The day has finally come for Mouse, Cosmo & Nova. Last night I did a home visit for their potential adopters & they passed with flying colours! They will be living in lovely South Manchester with a great family that can't wait to bring them home at the weekend! They have a wonderful, spacious indoor home and a huge garden to graze on complete with apple tree bark to chew on.
I've been promised updates and photos of the happy trio which I will share with you all soon.
So 3 months after her rescue and the start of this blog, Mouse is now healthy, happy & looking forward to her new life with her daughters.
This will be the last 'proper' post on the blog, bring out the violin! I hope that you've enjoyed reading (and maybe learning?) all about piggies and particularly the ones that come into our care.
I will update the blog with any new pictures of adopted piggies or when the remaining pigs Gertie, Spook, Mouse, Cosmo & Nova find a loving home. Until then it's farewell from me but rest assured we will continue to work hard for our small furry friends!
Here's the latest picture of little boy Otto with his new big brother Chas...
And my final words would be please make sure your piggies (and rabbits) have oodles of space, lots of hay & a suitable friend. They shouldn't be alone and Otto agrees!
Today Brad and Ginger officially went home after a few weeks bonding at my house. They get on brilliantly and I had no problems with them at all. I wish my own piggies would bond so easily!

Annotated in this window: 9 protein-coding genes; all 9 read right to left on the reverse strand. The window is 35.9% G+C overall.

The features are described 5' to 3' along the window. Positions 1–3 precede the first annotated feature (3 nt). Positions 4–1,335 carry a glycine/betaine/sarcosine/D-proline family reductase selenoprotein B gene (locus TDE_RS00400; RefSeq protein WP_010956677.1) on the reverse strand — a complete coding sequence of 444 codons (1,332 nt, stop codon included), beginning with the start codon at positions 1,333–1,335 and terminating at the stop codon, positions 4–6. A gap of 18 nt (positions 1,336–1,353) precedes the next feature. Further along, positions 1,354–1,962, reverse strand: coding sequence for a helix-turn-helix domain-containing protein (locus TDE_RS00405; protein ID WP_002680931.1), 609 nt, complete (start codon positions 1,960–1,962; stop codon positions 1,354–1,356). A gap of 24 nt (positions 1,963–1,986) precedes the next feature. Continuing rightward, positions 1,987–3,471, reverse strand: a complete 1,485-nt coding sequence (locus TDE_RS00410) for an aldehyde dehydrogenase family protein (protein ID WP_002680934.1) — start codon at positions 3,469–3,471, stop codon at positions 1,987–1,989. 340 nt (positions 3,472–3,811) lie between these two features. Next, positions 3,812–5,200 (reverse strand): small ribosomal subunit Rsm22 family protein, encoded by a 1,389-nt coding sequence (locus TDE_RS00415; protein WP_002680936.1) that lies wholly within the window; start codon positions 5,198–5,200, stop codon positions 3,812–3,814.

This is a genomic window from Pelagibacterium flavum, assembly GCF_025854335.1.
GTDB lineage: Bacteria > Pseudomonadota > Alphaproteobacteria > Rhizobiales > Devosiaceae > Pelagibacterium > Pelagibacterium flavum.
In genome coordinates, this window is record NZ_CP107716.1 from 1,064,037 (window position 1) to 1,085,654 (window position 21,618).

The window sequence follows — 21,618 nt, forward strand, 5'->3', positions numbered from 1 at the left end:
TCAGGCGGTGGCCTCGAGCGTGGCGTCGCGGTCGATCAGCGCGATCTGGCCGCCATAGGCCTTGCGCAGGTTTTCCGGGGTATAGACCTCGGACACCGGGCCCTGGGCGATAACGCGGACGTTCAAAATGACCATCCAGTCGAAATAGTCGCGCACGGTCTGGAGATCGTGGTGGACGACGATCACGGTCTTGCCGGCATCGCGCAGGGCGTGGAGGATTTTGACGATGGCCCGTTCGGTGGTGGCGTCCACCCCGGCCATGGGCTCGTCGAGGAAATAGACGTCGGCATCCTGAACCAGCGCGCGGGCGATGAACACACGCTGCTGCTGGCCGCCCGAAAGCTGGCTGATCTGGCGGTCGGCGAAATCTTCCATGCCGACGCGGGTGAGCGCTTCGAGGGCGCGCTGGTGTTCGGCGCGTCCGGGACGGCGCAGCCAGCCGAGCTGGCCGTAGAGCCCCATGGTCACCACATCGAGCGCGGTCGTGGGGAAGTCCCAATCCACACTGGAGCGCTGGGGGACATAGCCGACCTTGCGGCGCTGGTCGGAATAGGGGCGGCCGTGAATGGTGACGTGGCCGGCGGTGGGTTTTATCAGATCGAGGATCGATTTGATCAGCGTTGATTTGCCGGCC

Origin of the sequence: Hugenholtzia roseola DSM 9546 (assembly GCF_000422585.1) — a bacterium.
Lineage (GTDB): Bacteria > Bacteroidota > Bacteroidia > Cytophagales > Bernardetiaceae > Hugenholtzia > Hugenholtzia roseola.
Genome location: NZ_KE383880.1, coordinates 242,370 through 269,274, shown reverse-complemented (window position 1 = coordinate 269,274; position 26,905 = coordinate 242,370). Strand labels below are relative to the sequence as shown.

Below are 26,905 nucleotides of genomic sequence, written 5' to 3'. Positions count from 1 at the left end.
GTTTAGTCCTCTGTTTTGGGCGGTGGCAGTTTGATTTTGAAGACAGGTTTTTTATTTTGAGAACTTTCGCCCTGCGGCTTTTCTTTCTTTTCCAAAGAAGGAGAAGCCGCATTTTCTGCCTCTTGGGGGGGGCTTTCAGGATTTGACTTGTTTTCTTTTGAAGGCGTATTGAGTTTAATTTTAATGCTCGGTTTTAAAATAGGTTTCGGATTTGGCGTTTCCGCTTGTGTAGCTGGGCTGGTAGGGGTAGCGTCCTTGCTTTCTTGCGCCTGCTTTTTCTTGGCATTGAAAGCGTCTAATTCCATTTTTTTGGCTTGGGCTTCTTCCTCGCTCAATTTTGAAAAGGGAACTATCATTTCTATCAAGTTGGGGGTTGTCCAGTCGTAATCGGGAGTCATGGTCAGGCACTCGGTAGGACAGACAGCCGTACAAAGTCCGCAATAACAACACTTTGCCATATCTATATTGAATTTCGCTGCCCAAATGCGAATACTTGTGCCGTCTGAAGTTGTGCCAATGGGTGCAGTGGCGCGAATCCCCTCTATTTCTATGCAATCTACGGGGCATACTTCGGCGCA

Big thank you to Jenny and her lovely family for adopting Brad and giving him a second chance. Jenny was told by the pet shop she rescued Ginger from that she was 'a biter' and couldn't be with other guinea pigs.... another example of certain pet shops giving bad advice and not understanding the sophisicated and subtle animals they are breeding and selling.
It's a great ending for two lonely piggies that should never have been alone in the first place.
I have yet more good news on the piggy front! Our young male pair of guineas, Juba and Cyril were reserved on Saturday, home visit completed on Sunday and collected that very evening to live in lovely Glossop!
Hopefully, I'll be able to post some updates and photos very soon....
So we just have Mouse with her babies - Cosmo & Nova and Gertie with her baby Spook to rehome! If you know anyone that is looking for a pair or trio of female piggies pretty please direct them to our website:
We provide a bespoke home visit going through all aspects of piggy care and behaviour and of course answer all of your questions. We are a friendly lot so get in touch! We rehome up to 1 - 1 1/2 hours from Stockport.
I have various bits of wonderful news that you are going to love!
Firstly, I did Petina & Biscuit's home visit today which passed with flying colours. It's great to see adopters educating themselves before getting a new animal. Petina & Biscuit will have a lovely C&C cage, complete with fleecey blankets, huts and lots of toys. Lucky pigs! They will hopefully be collected on Tuesday.
Secondly, remember Ralph the neutered male? Well he's been rehomed to live with 2 lady pigs. After a few weeks of living side by side they are now together and very happy! See picture below of one very smug Ralph (he's at the front of the run)....
I got the following text from his adopter Cheryl: